Michelin StarCross 5 Soft - Product Of The Week

We check out the Michelin StarCross 5 Soft in this Product Of The Week

The new Michelin StarCross 5 Soft TirePhoto By Sean Klinger

Michelin StarCross 5 Soft Tires

$ - See your local dealer

For this week, we are taking a look at Michelin’s new StarCross 5 Soft Tires. The StarCross 5 line of “cross” tires comes in Soft, Medium, Hard, and Sand versions that all have different tread patterns to work in the terrain they are named after. But the main difference between the StarCross 5 and its predecessors (StarCross 3/4) is the 5’s new casing.

It’s new casing design is up to 15 percent lighter, according to Michelin, than the previous design using stronger, higher density materials. Another feature that is applied to all the versions are fine horizontal tread lines that are said to release dirt, thereby enhancing traction.

Looking at Michelin’s StarCross 5 Usages and Terrains info-graphic, the Soft version is designed for a little bit of firm dirt, then works well in grass and mud, then a little bit of sand. Unique to this tread pattern are what Michelin calls “mud-phobic bars” in the big gaps between knobs that are supposed to help keep dirt and mud from building up.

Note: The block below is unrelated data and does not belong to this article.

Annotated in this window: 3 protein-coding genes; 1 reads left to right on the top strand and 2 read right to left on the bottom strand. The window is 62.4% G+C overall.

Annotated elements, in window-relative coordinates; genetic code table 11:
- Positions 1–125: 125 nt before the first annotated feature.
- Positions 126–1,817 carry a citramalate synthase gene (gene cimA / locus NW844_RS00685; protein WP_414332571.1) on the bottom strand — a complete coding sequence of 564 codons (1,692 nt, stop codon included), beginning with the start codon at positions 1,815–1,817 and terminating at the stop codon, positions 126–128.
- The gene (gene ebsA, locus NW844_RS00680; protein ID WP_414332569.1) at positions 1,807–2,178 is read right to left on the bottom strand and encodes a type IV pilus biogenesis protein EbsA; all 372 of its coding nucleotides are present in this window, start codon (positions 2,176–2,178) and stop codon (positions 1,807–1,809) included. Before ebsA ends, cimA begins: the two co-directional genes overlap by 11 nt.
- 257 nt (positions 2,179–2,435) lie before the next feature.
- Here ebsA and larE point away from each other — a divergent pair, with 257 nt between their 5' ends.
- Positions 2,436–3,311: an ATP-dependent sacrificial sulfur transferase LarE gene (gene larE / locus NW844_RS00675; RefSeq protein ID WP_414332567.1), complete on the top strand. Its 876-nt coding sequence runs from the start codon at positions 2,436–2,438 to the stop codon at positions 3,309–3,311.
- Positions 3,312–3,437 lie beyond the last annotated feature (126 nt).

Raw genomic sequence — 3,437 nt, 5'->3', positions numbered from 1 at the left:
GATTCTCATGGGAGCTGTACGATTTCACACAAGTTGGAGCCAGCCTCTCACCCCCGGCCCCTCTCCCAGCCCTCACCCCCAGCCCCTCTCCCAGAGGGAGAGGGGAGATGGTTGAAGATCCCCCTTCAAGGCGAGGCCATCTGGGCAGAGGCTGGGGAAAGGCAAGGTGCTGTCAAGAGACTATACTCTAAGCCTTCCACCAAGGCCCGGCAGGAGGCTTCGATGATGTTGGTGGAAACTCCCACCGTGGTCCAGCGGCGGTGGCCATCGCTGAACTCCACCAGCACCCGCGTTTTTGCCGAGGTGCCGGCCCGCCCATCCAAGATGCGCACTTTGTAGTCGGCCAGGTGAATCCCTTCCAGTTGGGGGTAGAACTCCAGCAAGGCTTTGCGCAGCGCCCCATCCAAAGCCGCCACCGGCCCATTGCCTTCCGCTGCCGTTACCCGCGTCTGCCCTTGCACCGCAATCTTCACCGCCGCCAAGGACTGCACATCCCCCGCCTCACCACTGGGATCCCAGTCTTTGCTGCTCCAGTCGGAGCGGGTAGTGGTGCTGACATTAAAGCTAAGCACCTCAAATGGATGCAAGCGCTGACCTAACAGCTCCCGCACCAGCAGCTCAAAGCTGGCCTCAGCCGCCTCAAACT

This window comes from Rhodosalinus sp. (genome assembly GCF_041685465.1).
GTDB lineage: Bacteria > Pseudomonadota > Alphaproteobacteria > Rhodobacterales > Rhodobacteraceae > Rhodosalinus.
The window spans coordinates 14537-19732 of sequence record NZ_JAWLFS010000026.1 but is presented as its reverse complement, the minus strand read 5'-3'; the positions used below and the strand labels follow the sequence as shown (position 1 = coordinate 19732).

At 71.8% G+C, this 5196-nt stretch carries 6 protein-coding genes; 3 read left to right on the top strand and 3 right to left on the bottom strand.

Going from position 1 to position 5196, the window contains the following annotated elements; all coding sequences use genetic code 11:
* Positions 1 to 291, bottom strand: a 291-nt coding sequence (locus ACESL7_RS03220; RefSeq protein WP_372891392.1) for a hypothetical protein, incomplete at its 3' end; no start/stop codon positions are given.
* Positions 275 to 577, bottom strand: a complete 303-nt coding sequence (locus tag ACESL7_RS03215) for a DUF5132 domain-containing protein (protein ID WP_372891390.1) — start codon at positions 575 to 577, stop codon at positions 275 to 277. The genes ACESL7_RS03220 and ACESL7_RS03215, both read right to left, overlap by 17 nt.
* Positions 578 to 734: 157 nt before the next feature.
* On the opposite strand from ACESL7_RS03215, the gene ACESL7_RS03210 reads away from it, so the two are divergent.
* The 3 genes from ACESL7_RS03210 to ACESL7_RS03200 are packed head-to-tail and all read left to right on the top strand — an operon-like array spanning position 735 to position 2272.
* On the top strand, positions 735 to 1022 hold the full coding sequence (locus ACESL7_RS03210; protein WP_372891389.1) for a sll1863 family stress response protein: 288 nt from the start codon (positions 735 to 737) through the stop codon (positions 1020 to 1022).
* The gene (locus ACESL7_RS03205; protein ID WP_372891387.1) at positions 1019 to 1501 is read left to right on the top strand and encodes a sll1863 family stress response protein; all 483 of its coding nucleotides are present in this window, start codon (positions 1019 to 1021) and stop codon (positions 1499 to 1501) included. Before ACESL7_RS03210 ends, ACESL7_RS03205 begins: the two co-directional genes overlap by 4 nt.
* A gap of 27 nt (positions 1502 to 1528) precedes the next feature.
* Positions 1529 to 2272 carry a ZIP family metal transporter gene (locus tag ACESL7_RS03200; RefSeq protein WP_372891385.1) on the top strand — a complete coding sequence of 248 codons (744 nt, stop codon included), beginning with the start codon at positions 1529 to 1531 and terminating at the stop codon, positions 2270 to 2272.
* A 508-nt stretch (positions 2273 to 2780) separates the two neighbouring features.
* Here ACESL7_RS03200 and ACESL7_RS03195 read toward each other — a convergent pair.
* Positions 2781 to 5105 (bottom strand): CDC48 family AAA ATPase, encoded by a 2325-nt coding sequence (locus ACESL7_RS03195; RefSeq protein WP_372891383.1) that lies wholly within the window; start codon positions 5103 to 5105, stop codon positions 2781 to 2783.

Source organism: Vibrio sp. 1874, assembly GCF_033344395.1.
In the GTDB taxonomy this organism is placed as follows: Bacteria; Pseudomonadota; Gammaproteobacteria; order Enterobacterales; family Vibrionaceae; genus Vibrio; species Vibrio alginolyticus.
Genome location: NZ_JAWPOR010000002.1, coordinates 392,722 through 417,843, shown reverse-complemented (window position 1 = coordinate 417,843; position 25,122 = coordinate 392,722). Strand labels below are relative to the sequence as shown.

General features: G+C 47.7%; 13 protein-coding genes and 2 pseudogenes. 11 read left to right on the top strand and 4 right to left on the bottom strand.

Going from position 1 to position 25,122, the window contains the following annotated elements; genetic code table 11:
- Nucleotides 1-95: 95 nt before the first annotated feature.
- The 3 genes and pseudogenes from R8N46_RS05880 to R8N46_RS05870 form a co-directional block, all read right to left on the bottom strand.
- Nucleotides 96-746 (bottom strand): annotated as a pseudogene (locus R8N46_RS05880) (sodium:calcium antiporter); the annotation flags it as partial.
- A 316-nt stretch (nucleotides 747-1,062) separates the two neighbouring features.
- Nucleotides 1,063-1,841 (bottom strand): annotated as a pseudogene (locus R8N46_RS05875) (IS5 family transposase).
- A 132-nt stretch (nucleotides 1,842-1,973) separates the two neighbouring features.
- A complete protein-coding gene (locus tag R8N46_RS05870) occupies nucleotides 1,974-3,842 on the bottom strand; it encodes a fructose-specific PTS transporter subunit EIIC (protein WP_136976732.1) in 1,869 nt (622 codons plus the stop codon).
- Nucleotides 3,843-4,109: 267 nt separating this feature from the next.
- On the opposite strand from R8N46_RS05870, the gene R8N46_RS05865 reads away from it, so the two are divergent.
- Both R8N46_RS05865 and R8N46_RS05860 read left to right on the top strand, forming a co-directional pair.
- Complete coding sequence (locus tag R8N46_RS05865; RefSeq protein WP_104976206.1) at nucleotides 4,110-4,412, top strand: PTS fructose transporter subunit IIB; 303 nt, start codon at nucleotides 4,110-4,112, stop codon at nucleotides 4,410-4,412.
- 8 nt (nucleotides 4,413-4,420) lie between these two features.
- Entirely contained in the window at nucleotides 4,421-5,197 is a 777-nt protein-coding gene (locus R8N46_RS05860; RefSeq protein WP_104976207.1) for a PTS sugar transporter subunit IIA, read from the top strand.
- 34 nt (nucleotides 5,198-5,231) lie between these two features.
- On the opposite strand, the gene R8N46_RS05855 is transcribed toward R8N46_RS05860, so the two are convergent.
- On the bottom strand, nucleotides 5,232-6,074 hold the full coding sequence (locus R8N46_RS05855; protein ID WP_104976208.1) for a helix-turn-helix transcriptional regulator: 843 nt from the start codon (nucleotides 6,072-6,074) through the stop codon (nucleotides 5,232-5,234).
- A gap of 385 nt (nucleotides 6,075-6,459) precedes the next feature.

We’ve only had a few days on these tires and we can say that we are pretty impressed. Our initial impression we noticed great straight-line traction with the perceptible feeling of the knobs digging into the ground, where the previous StarCross 3 would have some wheel spin. On lean over, the traction is also good and was very predictable when it would start to break loose. With the new casing we also noticed more rider comfort – on slap down landings, square edge, and braking bumps it feels as if there is more cushion between the ground and the rider.

We will keep riding on these knobbies so check an upcoming issue for the full test.

The Michelin StarCross 5 comes in Soft, Medium, Hard, and Sand, each with its own tread pattern.Photo By Sean Klinger
Tire detail
The "Mud-Phobic Bars" can be seen in the big gaps in the knobs. They are supposed to keep dirt and mud from accumulating.Photo By Sean Klinger
Tire detail
The horizontal grooves are to expel dirt.Photo By Sean Klinger